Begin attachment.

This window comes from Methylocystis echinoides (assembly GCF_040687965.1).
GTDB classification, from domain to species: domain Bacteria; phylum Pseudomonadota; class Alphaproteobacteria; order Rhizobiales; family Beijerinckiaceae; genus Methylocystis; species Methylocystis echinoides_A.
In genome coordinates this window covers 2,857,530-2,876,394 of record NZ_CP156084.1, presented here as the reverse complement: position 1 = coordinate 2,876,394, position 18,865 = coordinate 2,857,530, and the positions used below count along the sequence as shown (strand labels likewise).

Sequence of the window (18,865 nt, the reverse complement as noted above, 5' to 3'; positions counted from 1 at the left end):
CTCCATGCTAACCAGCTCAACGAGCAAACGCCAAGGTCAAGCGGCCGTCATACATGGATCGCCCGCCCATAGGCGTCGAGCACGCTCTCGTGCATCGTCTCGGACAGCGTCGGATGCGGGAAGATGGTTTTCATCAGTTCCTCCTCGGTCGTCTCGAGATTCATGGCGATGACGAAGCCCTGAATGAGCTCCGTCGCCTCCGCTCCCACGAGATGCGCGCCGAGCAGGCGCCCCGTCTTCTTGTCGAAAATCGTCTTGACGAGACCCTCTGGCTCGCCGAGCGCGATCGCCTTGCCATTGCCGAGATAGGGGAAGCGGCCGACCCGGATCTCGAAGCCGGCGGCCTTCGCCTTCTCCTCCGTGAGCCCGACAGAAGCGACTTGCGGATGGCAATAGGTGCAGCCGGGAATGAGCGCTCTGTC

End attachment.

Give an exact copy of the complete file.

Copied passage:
This window comes from Methylocystis echinoides (assembly GCF_040687965.1).
GTDB classification, from domain to species: domain Bacteria; phylum Pseudomonadota; class Alphaproteobacteria; order Rhizobiales; family Beijerinckiaceae; genus Methylocystis; species Methylocystis echinoides_A.
In genome coordinates this window covers 2,857,530-2,876,394 of record NZ_CP156084.1, presented here as the reverse complement: position 1 = coordinate 2,876,394, position 18,865 = coordinate 2,857,530, and the positions used below count along the sequence as shown (strand labels likewise).

Sequence of the window (18,865 nt, the reverse complement as noted above, 5' to 3'; positions counted from 1 at the left end):
CTCCATGCTAACCAGCTCAACGAGCAAACGCCAAGGTCAAGCGGCCGTCATACATGGATCGCCCGCCCATAGGCGTCGAGCACGCTCTCGTGCATCGTCTCGGACAGCGTCGGATGCGGGAAGATGGTTTTCATCAGTTCCTCCTCGGTCGTCTCGAGATTCATGGCGATGACGAAGCCCTGAATGAGCTCCGTCGCCTCCGCTCCCACGAGATGCGCGCCGAGCAGGCGCCCCGTCTTCTTGTCGAAAATCGTCTTGACGAGACCCTCTGGCTCGCCGAGCGCGATCGCCTTGCCATTGCCGAGATAGGGGAAGCGGCCGACCCGGATCTCGAAGCCGGCGGCCTTCGCCTTCTCCTCCGTGAGCCCGACAGAAGCGACTTGCGGATGGCAATAGGTGCAGCCGGGAATGAGCGCTCTGTC